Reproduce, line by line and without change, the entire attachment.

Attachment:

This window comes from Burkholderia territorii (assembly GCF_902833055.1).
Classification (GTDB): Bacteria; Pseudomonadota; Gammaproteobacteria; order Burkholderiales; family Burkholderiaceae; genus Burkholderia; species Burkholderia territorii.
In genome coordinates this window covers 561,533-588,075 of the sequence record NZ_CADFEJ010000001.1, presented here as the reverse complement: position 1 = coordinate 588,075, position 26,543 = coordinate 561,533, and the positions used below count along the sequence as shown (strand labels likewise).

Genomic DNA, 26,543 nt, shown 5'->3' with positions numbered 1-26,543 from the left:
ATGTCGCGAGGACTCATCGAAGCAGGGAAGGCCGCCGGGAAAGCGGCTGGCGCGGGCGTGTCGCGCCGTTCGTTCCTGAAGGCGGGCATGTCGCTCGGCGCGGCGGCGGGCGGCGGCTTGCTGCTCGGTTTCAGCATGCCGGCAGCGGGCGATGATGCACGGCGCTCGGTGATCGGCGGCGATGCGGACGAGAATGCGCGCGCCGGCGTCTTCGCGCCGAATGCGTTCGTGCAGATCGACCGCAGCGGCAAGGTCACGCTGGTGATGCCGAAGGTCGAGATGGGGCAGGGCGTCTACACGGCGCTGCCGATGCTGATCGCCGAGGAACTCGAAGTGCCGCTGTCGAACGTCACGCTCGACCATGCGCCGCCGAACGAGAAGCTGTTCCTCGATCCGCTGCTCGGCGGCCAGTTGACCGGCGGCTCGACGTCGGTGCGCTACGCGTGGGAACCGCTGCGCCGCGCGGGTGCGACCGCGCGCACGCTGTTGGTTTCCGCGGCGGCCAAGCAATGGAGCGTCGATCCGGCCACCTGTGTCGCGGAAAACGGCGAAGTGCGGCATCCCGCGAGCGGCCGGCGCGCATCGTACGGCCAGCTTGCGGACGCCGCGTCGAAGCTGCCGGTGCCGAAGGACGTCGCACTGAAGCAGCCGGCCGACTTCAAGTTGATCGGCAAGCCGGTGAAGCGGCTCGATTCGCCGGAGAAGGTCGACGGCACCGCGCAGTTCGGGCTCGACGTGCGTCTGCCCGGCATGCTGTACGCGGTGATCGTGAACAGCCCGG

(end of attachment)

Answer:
This window comes from Burkholderia territorii (assembly GCF_902833055.1).
Classification (GTDB): Bacteria; Pseudomonadota; Gammaproteobacteria; order Burkholderiales; family Burkholderiaceae; genus Burkholderia; species Burkholderia territorii.
In genome coordinates this window covers 561,533-588,075 of the sequence record NZ_CADFEJ010000001.1, presented here as the reverse complement: position 1 = coordinate 588,075, position 26,543 = coordinate 561,533, and the positions used below count along the sequence as shown (strand labels likewise).

Genomic DNA, 26,543 nt, shown 5'->3' with positions numbered 1-26,543 from the left:
ATGTCGCGAGGACTCATCGAAGCAGGGAAGGCCGCCGGGAAAGCGGCTGGCGCGGGCGTGTCGCGCCGTTCGTTCCTGAAGGCGGGCATGTCGCTCGGCGCGGCGGCGGGCGGCGGCTTGCTGCTCGGTTTCAGCATGCCGGCAGCGGGCGATGATGCACGGCGCTCGGTGATCGGCGGCGATGCGGACGAGAATGCGCGCGCCGGCGTCTTCGCGCCGAATGCGTTCGTGCAGATCGACCGCAGCGGCAAGGTCACGCTGGTGATGCCGAAGGTCGAGATGGGGCAGGGCGTCTACACGGCGCTGCCGATGCTGATCGCCGAGGAACTCGAAGTGCCGCTGTCGAACGTCACGCTCGACCATGCGCCGCCGAACGAGAAGCTGTTCCTCGATCCGCTGCTCGGCGGCCAGTTGACCGGCGGCTCGACGTCGGTGCGCTACGCGTGGGAACCGCTGCGCCGCGCGGGTGCGACCGCGCGCACGCTGTTGGTTTCCGCGGCGGCCAAGCAATGGAGCGTCGATCCGGCCACCTGTGTCGCGGAAAACGGCGAAGTGCGGCATCCCGCGAGCGGCCGGCGCGCATCGTACGGCCAGCTTGCGGACGCCGCGTCGAAGCTGCCGGTGCCGAAGGACGTCGCACTGAAGCAGCCGGCCGACTTCAAGTTGATCGGCAAGCCGGTGAAGCGGCTCGATTCGCCGGAGAAGGTCGACGGCACCGCGCAGTTCGGGCTCGACGTGCGTCTGCCCGGCATGCTGTACGCGGTGATCGTGAACAGCCCGG